The high school basketball rivalry between Anderson County and Clinton rates as one of the most-intense matchups in East Tennessee.
These two schools have played each other at least twice a season on the basketball court since 1982. Unlike the football rivalry during the past two decades dominated by Anderson County, the Mavericks-Dragons rivalry – particularly on the boys’ side – has run fairly even.
During the past two regular seasons, the Mav and Dragon boys have split the four contests. The Dragons swept the series three seasons ago after the Mavericks swept the year before.
During the 2018 District 3-AAA Boys Tournament, the Mavericks ended the Dragons’ season with a 61-46 victory.
The Lady Mavericks have been more dominant over the Lady Dragons during recent seasons. AC won both games last season, but the two split the year before.
Jim Harris of radio station WYSH, who has called AC-Clinton basketball games during the past 20 seasons, said this annual matchup is one of his favorite tasks.
“It is a great rivalry that seems to get more intense each season,” said Harris, who a number of years ago nicknamed AC vs. Clinton “the Crosstown Showdown.”
“You have coaches who have been around a long time and understand the importance of this rivalry,” he said. “The boys’ games are usually evenly matched and you rarely see a blowout. There have been years when the favored team was beaten after the team struggling gave one of its top performances of the season and won unexpectantly. Fans from both teams really get into this – especially the students.”
Harris, who loves to call basketball games more than any other sports assignment, said it is impossible to account for all of the excitement generated over the past 20 years of this series because there are too many of them to list.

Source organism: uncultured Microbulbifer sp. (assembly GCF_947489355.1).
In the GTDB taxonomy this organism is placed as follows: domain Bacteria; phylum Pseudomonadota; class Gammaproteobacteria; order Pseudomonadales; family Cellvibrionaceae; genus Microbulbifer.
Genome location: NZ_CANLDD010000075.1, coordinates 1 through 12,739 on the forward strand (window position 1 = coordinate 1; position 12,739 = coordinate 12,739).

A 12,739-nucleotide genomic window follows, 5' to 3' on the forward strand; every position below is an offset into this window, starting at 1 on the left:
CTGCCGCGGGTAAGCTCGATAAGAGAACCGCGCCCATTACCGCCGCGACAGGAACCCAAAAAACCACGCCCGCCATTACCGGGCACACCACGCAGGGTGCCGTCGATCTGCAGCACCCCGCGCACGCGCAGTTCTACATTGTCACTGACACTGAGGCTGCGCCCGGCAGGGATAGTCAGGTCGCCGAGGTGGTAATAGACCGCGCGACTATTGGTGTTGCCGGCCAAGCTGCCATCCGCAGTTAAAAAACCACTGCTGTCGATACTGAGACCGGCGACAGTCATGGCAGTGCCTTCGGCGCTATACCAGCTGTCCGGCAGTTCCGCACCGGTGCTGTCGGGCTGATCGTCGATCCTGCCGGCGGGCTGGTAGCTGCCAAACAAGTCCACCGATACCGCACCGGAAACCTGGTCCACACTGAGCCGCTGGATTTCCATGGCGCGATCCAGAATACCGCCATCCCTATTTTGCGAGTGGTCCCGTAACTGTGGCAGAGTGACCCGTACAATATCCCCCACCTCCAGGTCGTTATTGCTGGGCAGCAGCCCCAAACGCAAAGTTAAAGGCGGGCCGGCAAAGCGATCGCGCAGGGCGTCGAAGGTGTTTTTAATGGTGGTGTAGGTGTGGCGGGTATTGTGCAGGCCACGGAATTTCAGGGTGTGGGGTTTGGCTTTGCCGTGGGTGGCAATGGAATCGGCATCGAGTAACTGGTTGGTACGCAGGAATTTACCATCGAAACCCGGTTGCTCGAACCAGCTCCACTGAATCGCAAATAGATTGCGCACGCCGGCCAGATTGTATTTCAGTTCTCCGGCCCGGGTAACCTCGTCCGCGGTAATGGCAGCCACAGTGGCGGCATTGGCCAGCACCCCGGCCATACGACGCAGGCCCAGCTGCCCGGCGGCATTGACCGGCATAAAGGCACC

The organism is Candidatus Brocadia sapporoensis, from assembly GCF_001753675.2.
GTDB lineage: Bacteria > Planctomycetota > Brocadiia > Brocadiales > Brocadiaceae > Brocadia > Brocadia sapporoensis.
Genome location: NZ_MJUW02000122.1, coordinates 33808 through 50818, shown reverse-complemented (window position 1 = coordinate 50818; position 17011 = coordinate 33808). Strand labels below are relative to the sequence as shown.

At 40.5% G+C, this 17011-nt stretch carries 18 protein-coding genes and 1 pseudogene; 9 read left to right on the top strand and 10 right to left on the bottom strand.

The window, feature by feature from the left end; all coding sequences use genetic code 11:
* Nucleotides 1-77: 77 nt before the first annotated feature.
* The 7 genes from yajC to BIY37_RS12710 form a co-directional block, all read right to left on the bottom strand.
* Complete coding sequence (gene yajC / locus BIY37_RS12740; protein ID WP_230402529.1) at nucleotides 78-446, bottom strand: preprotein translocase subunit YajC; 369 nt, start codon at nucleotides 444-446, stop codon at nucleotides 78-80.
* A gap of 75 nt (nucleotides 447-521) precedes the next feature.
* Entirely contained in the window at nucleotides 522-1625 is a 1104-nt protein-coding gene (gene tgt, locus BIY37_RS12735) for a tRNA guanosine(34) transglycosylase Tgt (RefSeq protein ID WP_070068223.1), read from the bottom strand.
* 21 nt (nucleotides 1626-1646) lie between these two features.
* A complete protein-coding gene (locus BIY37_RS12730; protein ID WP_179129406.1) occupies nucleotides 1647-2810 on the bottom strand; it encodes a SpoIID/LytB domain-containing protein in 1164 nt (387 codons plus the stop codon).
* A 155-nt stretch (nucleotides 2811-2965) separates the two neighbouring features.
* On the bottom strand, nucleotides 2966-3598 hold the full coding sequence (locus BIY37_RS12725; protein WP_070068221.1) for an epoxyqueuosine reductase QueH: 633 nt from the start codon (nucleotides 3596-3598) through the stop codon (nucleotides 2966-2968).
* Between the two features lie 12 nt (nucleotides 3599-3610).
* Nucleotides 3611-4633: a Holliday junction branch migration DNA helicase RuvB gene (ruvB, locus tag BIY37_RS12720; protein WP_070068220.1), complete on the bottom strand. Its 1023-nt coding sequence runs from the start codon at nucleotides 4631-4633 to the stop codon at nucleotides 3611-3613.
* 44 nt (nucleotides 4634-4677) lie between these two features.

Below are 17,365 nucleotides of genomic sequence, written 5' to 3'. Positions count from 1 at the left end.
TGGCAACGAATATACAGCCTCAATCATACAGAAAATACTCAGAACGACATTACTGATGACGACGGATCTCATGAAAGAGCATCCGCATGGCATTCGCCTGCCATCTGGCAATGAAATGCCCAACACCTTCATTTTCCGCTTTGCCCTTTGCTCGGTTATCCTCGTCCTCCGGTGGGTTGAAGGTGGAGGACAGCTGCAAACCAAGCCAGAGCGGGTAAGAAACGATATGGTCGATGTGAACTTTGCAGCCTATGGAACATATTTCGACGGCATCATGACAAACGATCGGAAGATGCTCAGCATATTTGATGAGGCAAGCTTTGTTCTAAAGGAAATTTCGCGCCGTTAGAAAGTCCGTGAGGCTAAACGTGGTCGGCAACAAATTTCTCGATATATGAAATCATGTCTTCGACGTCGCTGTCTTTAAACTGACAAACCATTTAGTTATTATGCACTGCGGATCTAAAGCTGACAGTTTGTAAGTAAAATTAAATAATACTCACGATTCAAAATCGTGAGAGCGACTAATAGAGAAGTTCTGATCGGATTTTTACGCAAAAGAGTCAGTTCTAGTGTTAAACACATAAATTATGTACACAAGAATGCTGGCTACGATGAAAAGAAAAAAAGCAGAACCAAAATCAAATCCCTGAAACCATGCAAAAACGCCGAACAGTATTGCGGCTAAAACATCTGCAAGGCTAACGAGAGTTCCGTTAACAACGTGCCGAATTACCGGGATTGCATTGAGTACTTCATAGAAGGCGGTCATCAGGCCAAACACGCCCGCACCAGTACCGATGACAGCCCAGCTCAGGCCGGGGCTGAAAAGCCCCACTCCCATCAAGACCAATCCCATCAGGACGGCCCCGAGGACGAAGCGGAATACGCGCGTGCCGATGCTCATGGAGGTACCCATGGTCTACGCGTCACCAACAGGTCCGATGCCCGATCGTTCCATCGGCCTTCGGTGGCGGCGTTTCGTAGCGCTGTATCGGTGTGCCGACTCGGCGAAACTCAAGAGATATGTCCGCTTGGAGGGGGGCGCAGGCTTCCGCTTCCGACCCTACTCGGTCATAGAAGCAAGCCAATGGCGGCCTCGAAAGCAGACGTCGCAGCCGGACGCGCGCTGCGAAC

“More often than not, the game ends in a buzzer beater,” Harris said. “I can’t count the number of times the boys’ game has gone to overtime. I also know where one team would have a big lead through three periods and then the other team would come back literally from nowhere to eventually win. There are all kinds of possibilities when these teams play.”
While the AC-Clinton rivalry began with the opening of Anderson County High School in 1982, the cross-county basketball rivalries were happening long before then when the Dragons would play the old Lake City and Norris high schools.
“The gyms were packed to the rafters when these teams played each other,” said Anderson County Commissioner Bob Jamison when he was speaking about the area basketball rivalries several years ago. “When Clinton went to play at Lake City, there would be a caravan of cars carrying fans to the game. If Clinton won, that caravan was like a parade celebration heading back to Clinton. The same was the case when Lake City and Norris would come to Clinton.”
Jamison, who worked a countless number of decades, said that while the schools are rivals, their players and fans have much in common.
“I know many Clinton alumni who have kids going to Anderson County and vice versa,” Jamison said. “These folks represent family, friends and neighbors, they go to church together and even work together. It is a great atmosphere and one where there is a true coming-out party twice each winter.”
Harris noted Dragons vs. Mavericks is not only a county rivalry, but the games also count in the district standings.
“These games can mean something when you get toward the district tournament and teams are jostling for seeding positions,” Harris said. “These matchups have meant the difference more often than not as far as one team getting a higher seeding. You can call ‘throwing out the record books when these teams play’ a cliché, but coaches and players on both squads truly put everything on the line when they hit the court to play against each other.”
You can hear Harris call his 21st season of Mavericks vs. Dragons basketball beginning at 6 p.m. Friday on WYSH-AM 1380 and FM 99.5 and 101.1.